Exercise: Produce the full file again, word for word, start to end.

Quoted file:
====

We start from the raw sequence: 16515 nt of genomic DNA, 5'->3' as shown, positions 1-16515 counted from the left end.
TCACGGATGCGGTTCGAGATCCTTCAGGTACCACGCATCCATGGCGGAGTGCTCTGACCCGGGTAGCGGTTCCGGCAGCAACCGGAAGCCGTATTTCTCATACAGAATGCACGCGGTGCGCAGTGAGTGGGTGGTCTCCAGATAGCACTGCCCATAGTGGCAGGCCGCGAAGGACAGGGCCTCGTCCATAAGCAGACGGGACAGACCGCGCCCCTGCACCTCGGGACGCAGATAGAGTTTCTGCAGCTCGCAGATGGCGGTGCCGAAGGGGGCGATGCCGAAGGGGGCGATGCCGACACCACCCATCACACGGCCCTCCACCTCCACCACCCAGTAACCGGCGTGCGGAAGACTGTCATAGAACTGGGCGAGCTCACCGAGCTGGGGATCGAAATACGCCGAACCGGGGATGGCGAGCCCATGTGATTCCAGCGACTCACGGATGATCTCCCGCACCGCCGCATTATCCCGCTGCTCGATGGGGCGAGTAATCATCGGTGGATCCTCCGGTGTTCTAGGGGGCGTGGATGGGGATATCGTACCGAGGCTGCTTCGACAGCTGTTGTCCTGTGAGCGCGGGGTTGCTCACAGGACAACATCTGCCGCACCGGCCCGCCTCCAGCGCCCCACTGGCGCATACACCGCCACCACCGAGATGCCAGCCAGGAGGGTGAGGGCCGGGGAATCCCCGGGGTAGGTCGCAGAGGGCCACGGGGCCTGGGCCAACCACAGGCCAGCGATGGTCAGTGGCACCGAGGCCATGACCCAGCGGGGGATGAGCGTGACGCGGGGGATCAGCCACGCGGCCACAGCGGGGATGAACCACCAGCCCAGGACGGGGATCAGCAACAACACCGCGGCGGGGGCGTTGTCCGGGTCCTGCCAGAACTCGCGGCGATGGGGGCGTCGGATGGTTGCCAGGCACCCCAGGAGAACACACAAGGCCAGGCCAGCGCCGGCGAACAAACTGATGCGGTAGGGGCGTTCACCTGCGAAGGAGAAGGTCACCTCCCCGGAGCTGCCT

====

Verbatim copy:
We start from the raw sequence: 16515 nt of genomic DNA, 5'->3' as shown, positions 1-16515 counted from the left end.
TCACGGATGCGGTTCGAGATCCTTCAGGTACCACGCATCCATGGCGGAGTGCTCTGACCCGGGTAGCGGTTCCGGCAGCAACCGGAAGCCGTATTTCTCATACAGAATGCACGCGGTGCGCAGTGAGTGGGTGGTCTCCAGATAGCACTGCCCATAGTGGCAGGCCGCGAAGGACAGGGCCTCGTCCATAAGCAGACGGGACAGACCGCGCCCCTGCACCTCGGGACGCAGATAGAGTTTCTGCAGCTCGCAGATGGCGGTGCCGAAGGGGGCGATGCCGAAGGGGGCGATGCCGACACCACCCATCACACGGCCCTCCACCTCCACCACCCAGTAACCGGCGTGCGGAAGACTGTCATAGAACTGGGCGAGCTCACCGAGCTGGGGATCGAAATACGCCGAACCGGGGATGGCGAGCCCATGTGATTCCAGCGACTCACGGATGATCTCCCGCACCGCCGCATTATCCCGCTGCTCGATGGGGCGAGTAATCATCGGTGGATCCTCCGGTGTTCTAGGGGGCGTGGATGGGGATATCGTACCGAGGCTGCTTCGACAGCTGTTGTCCTGTGAGCGCGGGGTTGCTCACAGGACAACATCTGCCGCACCGGCCCGCCTCCAGCGCCCCACTGGCGCATACACCGCCACCACCGAGATGCCAGCCAGGAGGGTGAGGGCCGGGGAATCCCCGGGGTAGGTCGCAGAGGGCCACGGGGCCTGGGCCAACCACAGGCCAGCGATGGTCAGTGGCACCGAGGCCATGACCCAGCGGGGGATGAGCGTGACGCGGGGGATCAGCCACGCGGCCACAGCGGGGATGAACCACCAGCCCAGGACGGGGATCAGCAACAACACCGCGGCGGGGGCGTTGTCCGGGTCCTGCCAGAACTCGCGGCGATGGGGGCGTCGGATGGTTGCCAGGCACCCCAGGAGAACACACAAGGCCAGGCCAGCGCCGGCGAACAAACTGATGCGGTAGGGGCGTTCACCTGCGAAGGAGAAGGTCACCTCCCCGGAGCTGCCT